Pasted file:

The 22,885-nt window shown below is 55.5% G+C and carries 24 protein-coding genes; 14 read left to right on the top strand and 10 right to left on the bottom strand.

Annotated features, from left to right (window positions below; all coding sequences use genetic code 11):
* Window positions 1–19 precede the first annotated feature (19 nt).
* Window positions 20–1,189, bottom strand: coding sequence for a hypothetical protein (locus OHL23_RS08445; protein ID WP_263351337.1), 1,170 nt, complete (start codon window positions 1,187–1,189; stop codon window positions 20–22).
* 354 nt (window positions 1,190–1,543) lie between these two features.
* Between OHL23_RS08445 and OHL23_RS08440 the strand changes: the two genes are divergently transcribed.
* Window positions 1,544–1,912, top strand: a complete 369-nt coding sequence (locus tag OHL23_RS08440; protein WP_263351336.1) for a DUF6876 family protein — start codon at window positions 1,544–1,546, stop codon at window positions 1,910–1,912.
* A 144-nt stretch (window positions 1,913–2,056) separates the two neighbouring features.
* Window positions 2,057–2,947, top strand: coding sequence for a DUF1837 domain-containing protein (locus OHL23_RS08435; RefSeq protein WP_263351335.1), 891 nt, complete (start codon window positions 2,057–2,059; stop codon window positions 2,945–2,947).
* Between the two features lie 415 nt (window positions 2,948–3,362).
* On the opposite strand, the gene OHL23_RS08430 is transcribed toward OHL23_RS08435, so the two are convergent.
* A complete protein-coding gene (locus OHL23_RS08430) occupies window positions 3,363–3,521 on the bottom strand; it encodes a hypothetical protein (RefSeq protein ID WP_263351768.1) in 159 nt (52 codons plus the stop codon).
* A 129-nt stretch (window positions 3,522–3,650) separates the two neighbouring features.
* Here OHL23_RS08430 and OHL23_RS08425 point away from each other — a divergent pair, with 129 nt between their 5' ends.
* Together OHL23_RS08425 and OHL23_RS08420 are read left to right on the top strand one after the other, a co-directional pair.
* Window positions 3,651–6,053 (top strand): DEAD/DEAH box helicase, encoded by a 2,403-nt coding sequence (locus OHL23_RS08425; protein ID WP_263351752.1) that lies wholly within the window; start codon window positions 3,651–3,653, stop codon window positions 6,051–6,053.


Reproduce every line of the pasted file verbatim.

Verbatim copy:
The 22,885-nt window shown below is 55.5% G+C and carries 24 protein-coding genes; 14 read left to right on the top strand and 10 right to left on the bottom strand.

Annotated features, from left to right (window positions below; all coding sequences use genetic code 11):
* Window positions 1–19 precede the first annotated feature (19 nt).
* Window positions 20–1,189, bottom strand: coding sequence for a hypothetical protein (locus OHL23_RS08445; protein ID WP_263351337.1), 1,170 nt, complete (start codon window positions 1,187–1,189; stop codon window positions 20–22).
* 354 nt (window positions 1,190–1,543) lie between these two features.
* Between OHL23_RS08445 and OHL23_RS08440 the strand changes: the two genes are divergently transcribed.
* Window positions 1,544–1,912, top strand: a complete 369-nt coding sequence (locus tag OHL23_RS08440; protein WP_263351336.1) for a DUF6876 family protein — start codon at window positions 1,544–1,546, stop codon at window positions 1,910–1,912.
* A 144-nt stretch (window positions 1,913–2,056) separates the two neighbouring features.
* Window positions 2,057–2,947, top strand: coding sequence for a DUF1837 domain-containing protein (locus OHL23_RS08435; RefSeq protein WP_263351335.1), 891 nt, complete (start codon window positions 2,057–2,059; stop codon window positions 2,945–2,947).
* Between the two features lie 415 nt (window positions 2,948–3,362).
* On the opposite strand, the gene OHL23_RS08430 is transcribed toward OHL23_RS08435, so the two are convergent.
* A complete protein-coding gene (locus OHL23_RS08430) occupies window positions 3,363–3,521 on the bottom strand; it encodes a hypothetical protein (RefSeq protein ID WP_263351768.1) in 159 nt (52 codons plus the stop codon).
* A 129-nt stretch (window positions 3,522–3,650) separates the two neighbouring features.
* Here OHL23_RS08430 and OHL23_RS08425 point away from each other — a divergent pair, with 129 nt between their 5' ends.
* Together OHL23_RS08425 and OHL23_RS08420 are read left to right on the top strand one after the other, a co-directional pair.
* Window positions 3,651–6,053 (top strand): DEAD/DEAH box helicase, encoded by a 2,403-nt coding sequence (locus OHL23_RS08425; protein ID WP_263351752.1) that lies wholly within the window; start codon window positions 3,651–3,653, stop codon window positions 6,051–6,053.